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NSA Disclosures, Mass Shootings Expose Big Data Problem

Rob Enderle | Sept. 23, 2013
Sure, the government may know everything about you, but those tidbits of information sit in disconnected, proprietary databases. Unfortunately, that means it's harder than it should be to identify someone who's likely to be behind a mass shooting or terrorist attack.

Some say what the NSA is doing is unconstitutional. The bigger problem, though, is that all this does is add yet another data level to yet another database that can't be cross-checked with other government information sources.

Even with all this massive data capture, this week another American with health problems and a violent history shot and killed 12 U.S. citizens. This was at a secure U.S. Navy facility with armed guards who had no more knowledge of the potential threat the shooter posed than if no data had been captured or analyzed at all.

Instead of being proactive, law enforcement had to address the problem as if the data and system didn't even exist. The Daily Show correctly, and sadly, points to the wealth of information disclosed after the event that, had it been known beforehand, could have prevented it in the first place.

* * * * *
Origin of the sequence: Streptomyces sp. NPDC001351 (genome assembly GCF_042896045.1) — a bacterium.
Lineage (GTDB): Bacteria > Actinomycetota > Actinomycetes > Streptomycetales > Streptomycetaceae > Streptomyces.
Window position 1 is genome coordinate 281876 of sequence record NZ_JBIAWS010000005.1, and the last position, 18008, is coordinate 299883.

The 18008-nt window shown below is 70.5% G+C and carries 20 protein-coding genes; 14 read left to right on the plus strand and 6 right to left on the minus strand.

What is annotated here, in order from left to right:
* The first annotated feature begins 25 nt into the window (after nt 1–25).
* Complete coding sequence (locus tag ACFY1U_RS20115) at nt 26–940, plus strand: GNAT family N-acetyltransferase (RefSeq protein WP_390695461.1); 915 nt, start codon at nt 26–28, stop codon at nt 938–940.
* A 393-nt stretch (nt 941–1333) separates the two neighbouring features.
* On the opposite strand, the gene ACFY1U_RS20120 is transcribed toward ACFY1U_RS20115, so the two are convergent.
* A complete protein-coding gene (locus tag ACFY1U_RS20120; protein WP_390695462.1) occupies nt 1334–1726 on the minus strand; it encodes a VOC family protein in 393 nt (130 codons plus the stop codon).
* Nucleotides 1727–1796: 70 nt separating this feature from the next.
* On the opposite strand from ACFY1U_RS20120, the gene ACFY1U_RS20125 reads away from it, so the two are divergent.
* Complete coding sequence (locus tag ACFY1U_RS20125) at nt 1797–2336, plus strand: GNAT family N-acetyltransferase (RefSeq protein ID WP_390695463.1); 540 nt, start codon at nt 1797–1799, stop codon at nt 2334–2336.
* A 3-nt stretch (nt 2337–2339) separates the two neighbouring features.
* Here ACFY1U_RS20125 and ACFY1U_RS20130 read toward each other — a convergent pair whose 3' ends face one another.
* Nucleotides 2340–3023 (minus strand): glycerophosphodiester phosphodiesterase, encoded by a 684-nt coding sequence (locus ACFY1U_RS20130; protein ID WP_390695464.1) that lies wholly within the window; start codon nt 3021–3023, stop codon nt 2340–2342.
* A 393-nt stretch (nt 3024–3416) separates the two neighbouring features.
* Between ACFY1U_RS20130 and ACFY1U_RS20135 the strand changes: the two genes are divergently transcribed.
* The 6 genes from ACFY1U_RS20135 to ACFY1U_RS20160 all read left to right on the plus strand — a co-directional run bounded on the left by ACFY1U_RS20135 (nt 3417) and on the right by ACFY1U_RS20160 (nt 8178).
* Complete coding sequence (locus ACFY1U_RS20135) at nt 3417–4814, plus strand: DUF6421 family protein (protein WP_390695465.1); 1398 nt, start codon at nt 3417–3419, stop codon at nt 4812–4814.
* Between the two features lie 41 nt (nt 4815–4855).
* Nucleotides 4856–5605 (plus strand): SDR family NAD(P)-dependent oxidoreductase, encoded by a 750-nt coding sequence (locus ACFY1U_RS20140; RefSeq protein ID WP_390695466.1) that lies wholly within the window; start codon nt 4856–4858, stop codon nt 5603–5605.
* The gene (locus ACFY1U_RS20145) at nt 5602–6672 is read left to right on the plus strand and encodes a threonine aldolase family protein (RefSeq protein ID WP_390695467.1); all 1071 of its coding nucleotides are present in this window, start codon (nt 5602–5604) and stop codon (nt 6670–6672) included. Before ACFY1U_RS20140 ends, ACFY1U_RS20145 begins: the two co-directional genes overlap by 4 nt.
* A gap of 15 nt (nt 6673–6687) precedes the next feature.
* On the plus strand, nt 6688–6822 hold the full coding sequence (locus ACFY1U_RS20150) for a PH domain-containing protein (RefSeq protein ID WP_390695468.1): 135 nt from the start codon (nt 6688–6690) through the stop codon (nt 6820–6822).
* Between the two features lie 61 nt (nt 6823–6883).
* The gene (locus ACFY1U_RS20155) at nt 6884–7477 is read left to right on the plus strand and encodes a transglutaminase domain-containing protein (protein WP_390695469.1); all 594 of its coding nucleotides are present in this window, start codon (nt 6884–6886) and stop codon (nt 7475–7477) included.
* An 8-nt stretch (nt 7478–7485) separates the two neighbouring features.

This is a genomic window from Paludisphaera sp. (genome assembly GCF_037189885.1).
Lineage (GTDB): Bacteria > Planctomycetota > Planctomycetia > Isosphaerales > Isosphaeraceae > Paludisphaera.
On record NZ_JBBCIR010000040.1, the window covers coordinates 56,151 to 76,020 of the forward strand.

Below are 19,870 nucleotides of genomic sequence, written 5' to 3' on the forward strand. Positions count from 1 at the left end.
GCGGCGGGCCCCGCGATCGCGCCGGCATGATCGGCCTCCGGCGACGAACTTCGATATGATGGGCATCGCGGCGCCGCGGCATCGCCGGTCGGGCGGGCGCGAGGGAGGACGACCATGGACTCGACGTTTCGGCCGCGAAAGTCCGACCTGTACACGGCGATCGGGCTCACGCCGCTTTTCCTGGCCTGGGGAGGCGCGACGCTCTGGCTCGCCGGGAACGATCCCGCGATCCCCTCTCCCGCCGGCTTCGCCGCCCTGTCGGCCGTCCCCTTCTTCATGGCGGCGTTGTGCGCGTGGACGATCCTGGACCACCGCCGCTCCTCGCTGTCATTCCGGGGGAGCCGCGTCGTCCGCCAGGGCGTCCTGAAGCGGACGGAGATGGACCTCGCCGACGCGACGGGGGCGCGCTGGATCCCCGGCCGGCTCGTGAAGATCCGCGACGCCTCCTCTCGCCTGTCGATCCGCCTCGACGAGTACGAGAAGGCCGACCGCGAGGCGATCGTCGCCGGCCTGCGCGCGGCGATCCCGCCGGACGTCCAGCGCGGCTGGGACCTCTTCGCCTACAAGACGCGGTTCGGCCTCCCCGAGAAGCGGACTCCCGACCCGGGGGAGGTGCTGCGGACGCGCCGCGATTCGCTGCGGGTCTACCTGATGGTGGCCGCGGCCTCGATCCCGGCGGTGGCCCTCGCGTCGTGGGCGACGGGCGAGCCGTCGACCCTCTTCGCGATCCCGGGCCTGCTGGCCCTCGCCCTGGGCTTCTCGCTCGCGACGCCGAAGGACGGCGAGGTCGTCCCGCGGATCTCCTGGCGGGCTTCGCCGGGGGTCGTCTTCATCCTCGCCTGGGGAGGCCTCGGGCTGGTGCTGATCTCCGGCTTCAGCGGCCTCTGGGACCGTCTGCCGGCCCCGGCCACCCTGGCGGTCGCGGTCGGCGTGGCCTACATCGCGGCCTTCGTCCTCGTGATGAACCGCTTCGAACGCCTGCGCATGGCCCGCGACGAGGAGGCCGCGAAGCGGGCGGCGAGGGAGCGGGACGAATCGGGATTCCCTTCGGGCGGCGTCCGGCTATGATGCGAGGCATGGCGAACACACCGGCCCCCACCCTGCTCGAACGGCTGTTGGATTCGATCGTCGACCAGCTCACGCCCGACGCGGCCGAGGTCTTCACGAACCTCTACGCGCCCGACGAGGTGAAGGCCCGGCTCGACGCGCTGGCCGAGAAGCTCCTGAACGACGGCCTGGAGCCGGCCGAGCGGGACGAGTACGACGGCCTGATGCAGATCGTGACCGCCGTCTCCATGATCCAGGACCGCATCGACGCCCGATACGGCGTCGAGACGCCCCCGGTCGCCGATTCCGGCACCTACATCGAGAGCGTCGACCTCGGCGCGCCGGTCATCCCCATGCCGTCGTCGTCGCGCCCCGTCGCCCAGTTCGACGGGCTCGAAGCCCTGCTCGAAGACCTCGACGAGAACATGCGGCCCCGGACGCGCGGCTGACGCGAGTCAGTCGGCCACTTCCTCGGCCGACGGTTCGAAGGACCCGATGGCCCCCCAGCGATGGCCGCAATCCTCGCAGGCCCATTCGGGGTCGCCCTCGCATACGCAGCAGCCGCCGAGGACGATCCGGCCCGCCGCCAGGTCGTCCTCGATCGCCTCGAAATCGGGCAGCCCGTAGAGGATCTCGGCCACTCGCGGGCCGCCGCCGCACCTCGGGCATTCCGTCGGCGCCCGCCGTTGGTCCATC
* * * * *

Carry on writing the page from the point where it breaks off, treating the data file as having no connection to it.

There have been at least 17 mass shootings in 2013. While this is consistent with data on mass shootings in the last 30 years, you'd think all the surveillance cameras, data capture and analytics would be making this number go down. It's not. And before you argue that the federal government shouldn't be able to address an issue like this, consider that the Drug Enforcement Administration regularly provides information to local agencies - though it's in a secretive and, as the mass shooting trend suggests, ineffective fashion.

In short, the U.S. government is collecting massive amounts of information with the goal of keeping folks safe - but that last part just doesn't seem to be happening.

Focus on a Solution First, Then Decide What Data You Need
The critical problem with 9/11 was the inability to connect databases in order to connect the dots and prevent catastrophes. Because this is hard to do, the NSA decided to collect more information, arguably illegally, in order to get its elusive answers. It's not working.

The NSA approach is common. It emphasizes control and data capture but loses focus because the part that needs fixing is incredibly difficult. The better path: Come up with a set of standards, drive every database to them, and analyze the result before collecting more data. Not only would this be less controversial (and less illegal), it would likely be far more effective, less expensive and able to prevent problems such as the Department of Veterans Affairs' documentation nightmare, which forces veterans to fill out dozens, if not hundreds, of paper forms before receiving the benefits they deserve.

The lesson here: Focus on the problem at hand, and don't sidestep it just because it's difficult. If an organization wants a job done, it will resource it. The job is to get it done right. That means focusing on the analytics up front, seeing what you can get from what you have and capturing more data only when you know what data you want. Otherwise the problem just gets bigger.


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